Shooting in the (almost) Dark

Dark

I love going for bike rides with my camera in the early evening, especially just as the sun is about to dip into the void off to the left of where that giant elephant carries the world.

(Don’t worry though, somewhere around morning, the sun invariably bumps into the elephant and the elephants says, “Ouch!’ and uses its trunk to toss the sun back up to the world. This is called sunrise.)

Finding patches of color in the (almost) dark is like finding a rough diamond and saying, “Wish I’d seen you an hour earlier.”

OK, so an hour earlier the rough diamond would still look like Smokey the Quartz, but both Smokey and the patch of color have one thing in common: with a bit of polishing, they present incredible beauty.

Now, I will admit…the patch of color isn’t going to look all that great if you enlarge it to poster size. I mean, you’ll have to bump the ISO up, which will degrade the image to an extent, and you’re still going to have a lot of (almost) dark.

But we photographers have magic tools that turn us into diamond cutters and polishers. Mine is Lightroom. In the image above, I set the ISO to 800 (a respectable ISO for a Canon 5D2). but there was still a lot of (almost)…well, dark  in the image. But it threw the reflections of the stream in the distance into a beautiful backdrop for the color in the foreground and, with a little brightening in Lightroom, a few of the flowers became polished diamonds.

Sure, it’s not something I’d enlarge to poster size. It would look like pixelated crap. But it looks OK online…and isn’t that what the internet is for? To make high ISO images look good?

I guess what I’m trying to say is…don’t let the (almost) dark stop you from finding diamonds in the rough. Especially in the (almost) dark.

(Lens: Canon 100mm (with 2x extender); f stop: 4; shutter: 1/45 (hand held); focal length: 149mm)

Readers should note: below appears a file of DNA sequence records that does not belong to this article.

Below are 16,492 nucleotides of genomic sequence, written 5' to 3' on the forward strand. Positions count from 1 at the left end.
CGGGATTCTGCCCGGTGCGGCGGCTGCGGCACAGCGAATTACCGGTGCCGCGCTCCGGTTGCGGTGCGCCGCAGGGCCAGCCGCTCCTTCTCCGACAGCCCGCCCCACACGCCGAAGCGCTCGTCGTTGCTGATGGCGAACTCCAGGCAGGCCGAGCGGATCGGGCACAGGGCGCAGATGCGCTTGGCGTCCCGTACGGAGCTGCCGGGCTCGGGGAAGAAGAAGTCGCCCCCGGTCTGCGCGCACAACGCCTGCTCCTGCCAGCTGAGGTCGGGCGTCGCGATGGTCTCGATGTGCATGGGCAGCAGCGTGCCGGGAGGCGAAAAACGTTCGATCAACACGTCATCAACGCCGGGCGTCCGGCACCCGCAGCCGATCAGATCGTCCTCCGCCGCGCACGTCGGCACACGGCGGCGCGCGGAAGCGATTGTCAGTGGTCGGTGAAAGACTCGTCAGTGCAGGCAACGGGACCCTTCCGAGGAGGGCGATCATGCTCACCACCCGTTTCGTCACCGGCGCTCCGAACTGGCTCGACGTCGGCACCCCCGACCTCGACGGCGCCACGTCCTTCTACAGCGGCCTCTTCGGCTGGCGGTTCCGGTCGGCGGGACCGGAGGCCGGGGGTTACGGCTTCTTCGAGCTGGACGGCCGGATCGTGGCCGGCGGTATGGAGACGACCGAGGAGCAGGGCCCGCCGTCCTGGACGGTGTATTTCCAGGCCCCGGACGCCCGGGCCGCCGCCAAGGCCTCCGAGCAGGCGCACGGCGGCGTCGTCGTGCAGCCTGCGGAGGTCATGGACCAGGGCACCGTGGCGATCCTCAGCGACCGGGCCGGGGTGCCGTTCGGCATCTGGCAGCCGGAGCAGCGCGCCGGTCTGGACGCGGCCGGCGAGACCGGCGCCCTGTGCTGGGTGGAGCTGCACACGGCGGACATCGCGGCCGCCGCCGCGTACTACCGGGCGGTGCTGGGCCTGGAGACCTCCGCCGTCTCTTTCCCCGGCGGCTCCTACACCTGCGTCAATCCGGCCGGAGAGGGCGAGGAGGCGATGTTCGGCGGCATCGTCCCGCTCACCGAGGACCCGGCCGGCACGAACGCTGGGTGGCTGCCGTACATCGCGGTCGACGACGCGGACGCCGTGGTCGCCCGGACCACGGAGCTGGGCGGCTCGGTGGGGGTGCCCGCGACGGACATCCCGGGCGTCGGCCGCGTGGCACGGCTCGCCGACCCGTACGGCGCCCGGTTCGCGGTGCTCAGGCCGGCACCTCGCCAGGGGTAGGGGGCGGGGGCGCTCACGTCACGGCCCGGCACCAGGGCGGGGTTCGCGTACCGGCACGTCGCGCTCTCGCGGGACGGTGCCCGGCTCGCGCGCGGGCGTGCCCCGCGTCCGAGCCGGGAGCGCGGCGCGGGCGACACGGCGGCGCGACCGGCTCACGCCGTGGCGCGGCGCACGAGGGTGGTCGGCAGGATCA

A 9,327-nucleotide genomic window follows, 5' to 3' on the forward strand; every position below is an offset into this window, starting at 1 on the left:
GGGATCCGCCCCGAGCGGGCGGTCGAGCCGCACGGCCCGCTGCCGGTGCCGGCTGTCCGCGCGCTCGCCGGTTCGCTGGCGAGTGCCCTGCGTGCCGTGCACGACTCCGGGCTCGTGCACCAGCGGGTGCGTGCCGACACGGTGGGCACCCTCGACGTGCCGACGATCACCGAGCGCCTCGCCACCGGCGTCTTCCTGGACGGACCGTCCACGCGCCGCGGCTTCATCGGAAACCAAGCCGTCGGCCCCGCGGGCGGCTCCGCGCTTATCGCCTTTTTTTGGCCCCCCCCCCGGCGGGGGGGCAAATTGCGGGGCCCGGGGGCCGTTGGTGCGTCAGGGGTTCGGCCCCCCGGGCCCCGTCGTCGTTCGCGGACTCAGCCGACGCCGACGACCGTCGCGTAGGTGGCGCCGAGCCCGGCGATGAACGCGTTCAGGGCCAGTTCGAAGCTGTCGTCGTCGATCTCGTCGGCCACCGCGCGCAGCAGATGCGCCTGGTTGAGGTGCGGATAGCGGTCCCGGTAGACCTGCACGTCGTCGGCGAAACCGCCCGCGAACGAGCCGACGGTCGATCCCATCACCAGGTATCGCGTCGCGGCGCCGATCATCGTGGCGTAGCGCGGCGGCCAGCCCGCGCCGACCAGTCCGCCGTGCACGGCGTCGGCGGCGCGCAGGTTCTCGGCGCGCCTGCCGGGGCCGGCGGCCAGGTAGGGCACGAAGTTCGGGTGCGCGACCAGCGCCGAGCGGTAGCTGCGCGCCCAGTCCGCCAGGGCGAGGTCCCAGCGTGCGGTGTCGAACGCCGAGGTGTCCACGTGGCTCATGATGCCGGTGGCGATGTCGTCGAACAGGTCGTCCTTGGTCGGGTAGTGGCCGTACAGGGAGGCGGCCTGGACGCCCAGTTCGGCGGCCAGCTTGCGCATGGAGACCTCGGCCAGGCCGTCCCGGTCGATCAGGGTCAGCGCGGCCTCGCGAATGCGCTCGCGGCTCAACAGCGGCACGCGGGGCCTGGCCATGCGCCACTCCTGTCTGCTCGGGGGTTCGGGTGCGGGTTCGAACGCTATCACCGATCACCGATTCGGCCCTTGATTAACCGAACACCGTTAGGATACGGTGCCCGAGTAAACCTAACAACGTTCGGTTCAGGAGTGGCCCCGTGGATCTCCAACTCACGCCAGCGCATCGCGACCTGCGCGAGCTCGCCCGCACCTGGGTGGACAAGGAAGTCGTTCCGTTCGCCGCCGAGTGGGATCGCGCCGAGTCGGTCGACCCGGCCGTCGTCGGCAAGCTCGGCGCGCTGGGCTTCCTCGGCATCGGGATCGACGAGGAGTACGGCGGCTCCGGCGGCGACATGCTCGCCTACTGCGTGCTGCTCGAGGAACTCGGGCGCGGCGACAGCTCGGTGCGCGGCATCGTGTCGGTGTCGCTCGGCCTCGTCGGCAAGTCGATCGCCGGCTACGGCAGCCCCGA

Day 2 – Monkey Trees and a Battery Sale

So…it was a dark and spooky night. Even without a full moon…in which case I would have cried the whole time, being a big baby and all. But, it was only a half moon which makes it just half spooky, though, yes…darker. Before I left home, I set everything up…camera settings, flash power (Which I wish I’d known about that a couple of weeks ago while shooting at Killarney Lake. Why does everything have to be so damned complicated?) (And here endeth the rant.), tested the transceiver, put the camera on the tripod and a bunch of other shit.

Well, I got there and, as above, it was bloody dark, and I could hear things slithering and crawling and drooling and saying, “Mommy, can we eat the crazy bald guy?”

“Only if he falls and knocks himself out, dears.”

OK…maybe I cried a little bit.

I set my camera-loaded tripod up with just enough light from the half moon to make sure that it was level. Then I set up the flash and took a picture with the remote.

Nothing happened. No flash. I was counting on that flash to scare away the creepy crawly things that wanted to eat me. I suddenly felt very much alone. Very vulnerable. Very edible.

Through the panic, I thought. What’s wrong here? Maybe it’s the batteries in the transceivers…the ones that you left on since the last time you used them. So I packed up everything. Stopped for a bit to bang my head into a tree and put another wound right beside one I got the last time I was in the woods. Hey, night before last, I cut my little finger…the one that accidentally presses the Send key before you’re ready to send a message and FB. And right after that…I cut my thumb.

I get these things in pairs.

My mother used to say that things come in threes. No, Mom…they come in pairs.

So…where was I? Oh yeah…at the Stuperstore buying batteries. I stood in the entrance where there was lots of light so that I could see what I was doing as I opened the battery compartments on the transceivers. Which was about the time I noticed that the one on the flash was already opened. I closed it and tried the off-camera flash and it worked.

Damn.

At least the batteries were on sale, so I saved some money at some time in the future.

I drove back to the monkey trees and set things up and got the picture you see here. It’s not entirely in focus, but it was the best shot I got (And yeah, I might take more than one image each day…but I will take a picture every day and post the best one here.)

I’m going to go back there and get this image right. But not as part of this project. And I will take mace for those little bastards that want to eat me.

Monkey Trees

Lesson learned: If you’re going to shoot in the dark…don’t leave your flashlight at home.